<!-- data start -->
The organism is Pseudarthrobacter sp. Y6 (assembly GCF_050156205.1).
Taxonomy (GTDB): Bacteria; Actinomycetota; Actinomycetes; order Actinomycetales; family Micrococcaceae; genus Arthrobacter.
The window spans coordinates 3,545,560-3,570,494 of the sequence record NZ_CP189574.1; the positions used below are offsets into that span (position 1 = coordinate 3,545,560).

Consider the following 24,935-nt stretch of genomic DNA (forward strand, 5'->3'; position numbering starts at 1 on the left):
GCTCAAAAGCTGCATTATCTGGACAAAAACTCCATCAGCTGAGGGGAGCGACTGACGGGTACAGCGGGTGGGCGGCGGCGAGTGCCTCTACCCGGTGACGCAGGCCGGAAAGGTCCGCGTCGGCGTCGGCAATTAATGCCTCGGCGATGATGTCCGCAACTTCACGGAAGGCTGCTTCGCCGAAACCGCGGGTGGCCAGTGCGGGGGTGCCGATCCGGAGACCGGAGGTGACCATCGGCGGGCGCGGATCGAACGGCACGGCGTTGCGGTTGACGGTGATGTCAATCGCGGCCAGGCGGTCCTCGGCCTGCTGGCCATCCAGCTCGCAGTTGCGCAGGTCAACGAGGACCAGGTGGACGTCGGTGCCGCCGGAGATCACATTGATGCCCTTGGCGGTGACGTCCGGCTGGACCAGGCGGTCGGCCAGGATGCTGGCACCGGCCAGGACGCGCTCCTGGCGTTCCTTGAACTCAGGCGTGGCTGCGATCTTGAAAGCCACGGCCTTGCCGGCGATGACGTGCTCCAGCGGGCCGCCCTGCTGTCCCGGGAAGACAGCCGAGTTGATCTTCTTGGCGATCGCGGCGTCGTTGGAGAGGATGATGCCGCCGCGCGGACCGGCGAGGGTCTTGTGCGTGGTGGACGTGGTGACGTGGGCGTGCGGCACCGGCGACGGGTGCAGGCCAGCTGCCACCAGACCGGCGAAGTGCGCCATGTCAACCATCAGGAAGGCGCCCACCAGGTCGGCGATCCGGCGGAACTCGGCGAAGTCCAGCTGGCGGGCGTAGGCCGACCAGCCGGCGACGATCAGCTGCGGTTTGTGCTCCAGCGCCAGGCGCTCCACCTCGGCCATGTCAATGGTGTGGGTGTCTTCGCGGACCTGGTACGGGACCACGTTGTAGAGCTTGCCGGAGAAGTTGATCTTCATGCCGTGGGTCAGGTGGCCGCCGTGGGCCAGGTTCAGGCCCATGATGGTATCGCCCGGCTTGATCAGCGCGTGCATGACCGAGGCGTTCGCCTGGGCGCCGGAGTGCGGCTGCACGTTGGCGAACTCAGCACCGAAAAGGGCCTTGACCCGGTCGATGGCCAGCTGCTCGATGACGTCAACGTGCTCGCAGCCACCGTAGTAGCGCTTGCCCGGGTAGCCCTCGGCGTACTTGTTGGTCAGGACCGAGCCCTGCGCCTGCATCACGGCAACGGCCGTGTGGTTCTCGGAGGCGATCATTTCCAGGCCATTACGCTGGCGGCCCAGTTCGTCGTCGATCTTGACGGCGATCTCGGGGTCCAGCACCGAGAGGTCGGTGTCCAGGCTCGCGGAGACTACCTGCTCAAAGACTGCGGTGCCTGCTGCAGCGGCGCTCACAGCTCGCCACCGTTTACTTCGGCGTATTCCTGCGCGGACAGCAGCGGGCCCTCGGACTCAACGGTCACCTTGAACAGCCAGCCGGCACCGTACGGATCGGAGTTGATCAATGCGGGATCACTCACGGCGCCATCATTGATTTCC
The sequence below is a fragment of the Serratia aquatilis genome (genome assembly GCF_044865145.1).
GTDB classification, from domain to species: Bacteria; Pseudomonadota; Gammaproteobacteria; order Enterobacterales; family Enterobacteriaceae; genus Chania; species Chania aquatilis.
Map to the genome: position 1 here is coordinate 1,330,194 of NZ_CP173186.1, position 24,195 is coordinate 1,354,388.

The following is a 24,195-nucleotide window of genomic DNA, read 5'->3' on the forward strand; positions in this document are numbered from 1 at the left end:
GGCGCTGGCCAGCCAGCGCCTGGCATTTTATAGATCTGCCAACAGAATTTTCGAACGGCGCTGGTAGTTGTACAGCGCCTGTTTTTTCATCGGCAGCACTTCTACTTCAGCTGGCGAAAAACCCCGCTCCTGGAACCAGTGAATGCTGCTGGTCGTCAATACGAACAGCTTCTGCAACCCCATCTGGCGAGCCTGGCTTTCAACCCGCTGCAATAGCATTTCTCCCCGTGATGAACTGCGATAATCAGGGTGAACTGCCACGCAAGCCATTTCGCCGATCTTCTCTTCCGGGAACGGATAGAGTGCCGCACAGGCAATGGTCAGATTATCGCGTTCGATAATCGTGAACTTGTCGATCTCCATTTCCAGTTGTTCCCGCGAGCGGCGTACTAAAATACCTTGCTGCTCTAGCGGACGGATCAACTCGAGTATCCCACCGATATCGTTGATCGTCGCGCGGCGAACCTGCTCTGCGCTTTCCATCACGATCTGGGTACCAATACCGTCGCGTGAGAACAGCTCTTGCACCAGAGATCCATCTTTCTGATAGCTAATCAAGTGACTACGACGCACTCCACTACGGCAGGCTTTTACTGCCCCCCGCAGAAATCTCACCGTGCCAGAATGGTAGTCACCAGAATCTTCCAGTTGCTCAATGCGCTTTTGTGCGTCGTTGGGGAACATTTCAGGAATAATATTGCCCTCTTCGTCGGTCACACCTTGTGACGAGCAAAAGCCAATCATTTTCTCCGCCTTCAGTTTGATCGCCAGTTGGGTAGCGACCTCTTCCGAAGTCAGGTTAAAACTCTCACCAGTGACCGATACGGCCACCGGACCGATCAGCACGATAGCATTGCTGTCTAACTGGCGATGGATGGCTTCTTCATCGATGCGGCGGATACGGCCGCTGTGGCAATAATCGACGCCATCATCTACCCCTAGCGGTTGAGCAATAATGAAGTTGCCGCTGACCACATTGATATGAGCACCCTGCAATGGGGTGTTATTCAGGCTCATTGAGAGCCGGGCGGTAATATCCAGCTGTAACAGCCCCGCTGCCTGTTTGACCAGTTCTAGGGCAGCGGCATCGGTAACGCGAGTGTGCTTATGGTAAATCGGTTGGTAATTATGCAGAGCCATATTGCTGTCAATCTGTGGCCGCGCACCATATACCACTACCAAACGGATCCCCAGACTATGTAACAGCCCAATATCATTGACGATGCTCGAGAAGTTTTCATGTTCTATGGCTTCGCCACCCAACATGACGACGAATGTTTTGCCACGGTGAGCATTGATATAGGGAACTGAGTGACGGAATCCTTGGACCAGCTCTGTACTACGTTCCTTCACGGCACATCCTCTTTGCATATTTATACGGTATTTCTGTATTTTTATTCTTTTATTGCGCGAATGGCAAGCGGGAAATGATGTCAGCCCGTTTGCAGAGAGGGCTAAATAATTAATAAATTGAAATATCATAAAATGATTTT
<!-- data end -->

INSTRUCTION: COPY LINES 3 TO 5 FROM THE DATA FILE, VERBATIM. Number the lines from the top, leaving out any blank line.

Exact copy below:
The window spans coordinates 3,545,560-3,570,494 of the sequence record NZ_CP189574.1; the positions used below are offsets into that span (position 1 = coordinate 3,545,560).

Consider the following 24,935-nt stretch of genomic DNA (forward strand, 5'->3'; position numbering starts at 1 on the left):
GCTCAAAAGCTGCATTATCTGGACAAAAACTCCATCAGCTGAGGGGAGCGACTGACGGGTACAGCGGGTGGGCGGCGGCGAGTGCCTCTACCCGGTGACGCAGGCCGGAAAGGTCCGCGTCGGCGTCGGCAATTAATGCCTCGGCGATGATGTCCGCAACTTCACGGAAGGCTGCTTCGCCGAAACCGCGGGTGGCCAGTGCGGGGGTGCCGATCCGGAGACCGGAGGTGACCATCGGCGGGCGCGGATCGAACGGCACGGCGTTGCGGTTGACGGTGATGTCAATCGCGGCCAGGCGGTCCTCGGCCTGCTGGCCATCCAGCTCGCAGTTGCGCAGGTCAACGAGGACCAGGTGGACGTCGGTGCCGCCGGAGATCACATTGATGCCCTTGGCGGTGACGTCCGGCTGGACCAGGCGGTCGGCCAGGATGCTGGCACCGGCCAGGACGCGCTCCTGGCGTTCCTTGAACTCAGGCGTGGCTGCGATCTTGAAAGCCACGGCCTTGCCGGCGATGACGTGCTCCAGCGGGCCGCCCTGCTGTCCCGGGAAGACAGCCGAGTTGATCTTCTTGGCGATCGCGGCGTCGTTGGAGAGGATGATGCCGCCGCGCGGACCGGCGAGGGTCTTGTGCGTGGTGGACGTGGTGACGTGGGCGTGCGGCACCGGCGACGGGTGCAGGCCAGCTGCCACCAGACCGGCGAAGTGCGCCATGTCAACCATCAGGAAGGCGCCCACCAGGTCGGCGATCCGGCGGAACTCGGCGAAGTCCAGCTGGCGGGCGTAGGCCGACCAGCCGGCGACGATCAGCTGCGGTTTGTGCTCCAGCGCCAGGCGCTCCACCTCGGCCATGTCAATGGTGTGGGTGTCTTCGCGGACCTGGTACGGGACCACGTTGTAGAGCTTGCCGGAGAAGTTGATCTTCATGCCGTGGGTCAGGTGGCCGCCGTGGGCCAGGTTCAGGCCCATGATGGTATCGCCCGGCTTGATCAGCGCGTGCATGACCGAGGCGTTCGCCTGGGCGCCGGAGTGCGGCTGCACGTTGGCGAACTCAGCACCGAAAAGGGCCTTGACCCGGTCGATGGCCAGCTGCTCGATGACGTCAACGTGCTCGCAGCCACCGTAGTAGCGCTTGCCCGGGTAGCCCTCGGCGTACTTGTTGGTCAGGACCGAGCCCTGCGCCTGCATCACGGCAACGGCCGTGTGGTTCTCGGAGGCGATCATTTCCAGGCCATTACGCTGGCGGCCCAGTTCGTCGTCGATCTTGACGGCGATCTCGGGGTCCAGCACCGAGAGGTCGGTGTCCAGGCTCGCGGAGACTACCTGCTCAAAGACTGCGGTGCCTGCTGCAGCGGCGCTCACAGCTCGCCACCGTTTACTTCGGCGTATTCCTGCGCGGACAGCAGCGGGCCCTCGGACTCAACGGTCACCTTGAACAGCCAGCCGGCACCGTACGGATCGGAGTTGATCAATGCGGGATCACTCACGGCGCCATCATTGATTTCC